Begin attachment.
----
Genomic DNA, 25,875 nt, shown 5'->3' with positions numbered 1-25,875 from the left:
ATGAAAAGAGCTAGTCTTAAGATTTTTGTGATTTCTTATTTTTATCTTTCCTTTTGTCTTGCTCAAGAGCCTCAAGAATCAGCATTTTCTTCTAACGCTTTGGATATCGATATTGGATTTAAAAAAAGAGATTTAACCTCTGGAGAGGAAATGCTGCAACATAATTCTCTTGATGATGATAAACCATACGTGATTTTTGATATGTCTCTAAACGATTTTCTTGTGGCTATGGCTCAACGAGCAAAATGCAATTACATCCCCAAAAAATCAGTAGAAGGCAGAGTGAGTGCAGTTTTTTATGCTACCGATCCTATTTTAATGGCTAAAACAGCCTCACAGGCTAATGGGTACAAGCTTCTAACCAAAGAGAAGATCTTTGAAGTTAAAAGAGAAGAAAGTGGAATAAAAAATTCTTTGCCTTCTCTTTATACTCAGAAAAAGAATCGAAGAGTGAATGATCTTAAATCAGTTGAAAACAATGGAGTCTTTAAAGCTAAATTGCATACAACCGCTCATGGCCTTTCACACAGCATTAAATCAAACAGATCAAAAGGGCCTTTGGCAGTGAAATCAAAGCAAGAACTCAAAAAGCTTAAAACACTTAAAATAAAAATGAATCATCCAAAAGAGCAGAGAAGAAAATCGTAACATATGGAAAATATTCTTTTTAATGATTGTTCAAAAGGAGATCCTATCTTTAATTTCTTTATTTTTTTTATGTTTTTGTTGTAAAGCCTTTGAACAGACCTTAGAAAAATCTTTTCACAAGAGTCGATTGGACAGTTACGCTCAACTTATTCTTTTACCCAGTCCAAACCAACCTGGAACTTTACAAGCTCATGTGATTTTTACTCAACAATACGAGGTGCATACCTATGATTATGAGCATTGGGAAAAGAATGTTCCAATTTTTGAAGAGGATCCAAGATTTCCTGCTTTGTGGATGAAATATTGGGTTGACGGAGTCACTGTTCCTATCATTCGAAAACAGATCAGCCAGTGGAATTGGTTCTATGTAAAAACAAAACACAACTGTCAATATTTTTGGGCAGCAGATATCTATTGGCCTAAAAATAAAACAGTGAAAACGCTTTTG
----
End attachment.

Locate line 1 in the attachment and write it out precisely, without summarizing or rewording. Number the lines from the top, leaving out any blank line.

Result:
Genomic DNA, 25,875 nt, shown 5'->3' with positions numbered 1-25,875 from the left: